Beth Am

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The sanctuary at Beth Am synagogue

Beth Am is a Conservative synagogue in Baltimore, Maryland. The congregation is located in Baltimore's Reservoir Hill community, and is considered to be one of the city's historic synagogues. It is one of two non-Orthodox synagogues in Baltimore's inner city.[1] Beth Am is an urban, egalitarian congregation affiliated with the United Synagogue of Conservative Judaism, and it is known for balancing traditional prayer and learning with innovative and intellectual critique.


The building currently known as "Beth Am" was first founded as Chizuk Amuno Congregation,[2] which has since moved to a new suburban location in Pikesville, Maryland. Chizuk Amuno first occupied the building in 1922 and moved to Pikesville in 1958.[3]

Following the move of Chizuk Amuno, services continued in the building, led by Cantor Abba Weisgall. Then, in 1974, the current Beth Am congregation was founded as Dr. Louis Kaplan's shul.[4] Kaplan's wife suggested the name, which translates to "House of the People".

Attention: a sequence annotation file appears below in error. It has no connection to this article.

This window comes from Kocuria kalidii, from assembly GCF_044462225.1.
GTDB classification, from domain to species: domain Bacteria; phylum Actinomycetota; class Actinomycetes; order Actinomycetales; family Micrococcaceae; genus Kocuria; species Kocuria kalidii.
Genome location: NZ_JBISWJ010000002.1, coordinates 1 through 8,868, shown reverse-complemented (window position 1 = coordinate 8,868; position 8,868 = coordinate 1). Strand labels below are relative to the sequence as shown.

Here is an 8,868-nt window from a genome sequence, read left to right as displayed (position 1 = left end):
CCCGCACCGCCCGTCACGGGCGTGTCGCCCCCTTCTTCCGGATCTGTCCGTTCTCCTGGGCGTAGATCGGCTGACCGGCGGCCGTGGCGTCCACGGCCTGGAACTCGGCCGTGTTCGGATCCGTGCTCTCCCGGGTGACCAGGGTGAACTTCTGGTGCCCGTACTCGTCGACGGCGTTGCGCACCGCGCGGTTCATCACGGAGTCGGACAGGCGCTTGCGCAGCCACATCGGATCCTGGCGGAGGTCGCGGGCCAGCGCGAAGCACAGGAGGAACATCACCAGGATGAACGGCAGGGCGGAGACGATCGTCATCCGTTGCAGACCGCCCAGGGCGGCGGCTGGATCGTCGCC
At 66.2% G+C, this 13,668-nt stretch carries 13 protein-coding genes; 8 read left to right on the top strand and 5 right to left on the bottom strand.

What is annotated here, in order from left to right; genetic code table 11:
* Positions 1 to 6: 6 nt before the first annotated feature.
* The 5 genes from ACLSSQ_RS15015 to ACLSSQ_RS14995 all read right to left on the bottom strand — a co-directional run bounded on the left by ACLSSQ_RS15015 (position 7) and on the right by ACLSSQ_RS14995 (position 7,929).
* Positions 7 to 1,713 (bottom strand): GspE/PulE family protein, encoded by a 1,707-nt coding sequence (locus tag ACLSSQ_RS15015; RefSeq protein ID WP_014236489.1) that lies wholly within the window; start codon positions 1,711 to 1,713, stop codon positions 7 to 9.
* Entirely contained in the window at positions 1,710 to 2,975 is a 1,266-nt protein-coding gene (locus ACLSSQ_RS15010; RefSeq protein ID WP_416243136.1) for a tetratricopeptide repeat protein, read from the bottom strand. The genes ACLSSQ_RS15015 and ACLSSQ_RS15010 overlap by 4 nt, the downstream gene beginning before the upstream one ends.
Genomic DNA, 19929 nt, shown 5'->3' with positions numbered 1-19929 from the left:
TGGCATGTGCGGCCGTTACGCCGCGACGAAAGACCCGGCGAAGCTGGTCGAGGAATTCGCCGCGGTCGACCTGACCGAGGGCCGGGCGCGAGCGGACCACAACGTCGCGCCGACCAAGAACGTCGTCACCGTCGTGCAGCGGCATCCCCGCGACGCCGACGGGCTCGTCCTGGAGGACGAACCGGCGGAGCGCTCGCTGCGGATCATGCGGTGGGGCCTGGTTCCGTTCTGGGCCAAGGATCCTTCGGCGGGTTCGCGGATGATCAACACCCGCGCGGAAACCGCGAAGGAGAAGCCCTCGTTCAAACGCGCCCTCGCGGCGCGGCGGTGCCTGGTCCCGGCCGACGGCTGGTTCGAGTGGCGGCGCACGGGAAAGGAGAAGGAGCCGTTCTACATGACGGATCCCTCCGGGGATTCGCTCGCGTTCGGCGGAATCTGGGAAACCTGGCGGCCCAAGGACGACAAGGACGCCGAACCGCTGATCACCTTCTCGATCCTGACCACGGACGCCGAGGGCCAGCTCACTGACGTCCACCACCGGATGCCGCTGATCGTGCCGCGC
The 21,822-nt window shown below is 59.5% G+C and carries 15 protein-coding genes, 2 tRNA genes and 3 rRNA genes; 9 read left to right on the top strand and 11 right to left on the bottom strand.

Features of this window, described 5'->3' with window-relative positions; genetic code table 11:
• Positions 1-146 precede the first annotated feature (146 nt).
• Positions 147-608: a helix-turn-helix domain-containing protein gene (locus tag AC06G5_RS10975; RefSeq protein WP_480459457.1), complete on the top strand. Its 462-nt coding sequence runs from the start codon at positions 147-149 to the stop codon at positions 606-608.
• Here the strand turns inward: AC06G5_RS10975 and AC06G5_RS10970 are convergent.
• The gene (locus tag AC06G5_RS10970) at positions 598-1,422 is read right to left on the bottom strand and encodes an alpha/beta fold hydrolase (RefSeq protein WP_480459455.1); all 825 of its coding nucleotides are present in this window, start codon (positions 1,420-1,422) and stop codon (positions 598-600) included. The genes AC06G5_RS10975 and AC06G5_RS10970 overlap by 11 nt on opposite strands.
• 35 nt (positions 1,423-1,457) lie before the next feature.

Kaplan served informally as the congregation's spiritual leader until 1981, when the congregation hired its first full-time rabbi.

The congregation had no full-time rabbi in the years 2000–2002, when they were served part-time by Rabbi Sheila Russian, who in 1979 had become the first female rabbi in Baltimore.[5]

The current rabbi is Rabbi Daniel Cotzin Burg, who joined the congregation in 2010. The Rabbi Emeritus is Jon Konheim,[6] who has been with the congregation since 2002.


Beth Am strives to be, in Isaiah's words, “a house of prayer for all peoples”. Beth Am is known for its warmth, its open embrace of children, and its pluralism.



  1. ^ Weiss, Anthony (13 February 2008). "The Shul that Stayed in Baltimore". The Forward. Retrieved 29 December 2010. 
  2. ^ Sandler 2000, p. 181.
  3. ^ Olitzky 1996, pp. 161-162.
  4. ^ Sandler 2000, p. 51.
  5. ^ "File unreadable" (PDF). Archived from the original (PDF) on November 19, 2008. Retrieved 3 April 2015. 
  6. ^ Archived October 26, 2009, at the Wayback Machine.


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Coordinates: 39°18′53″N 76°38′16″W / 39.31472°N 76.63778°W / 39.31472; -76.63778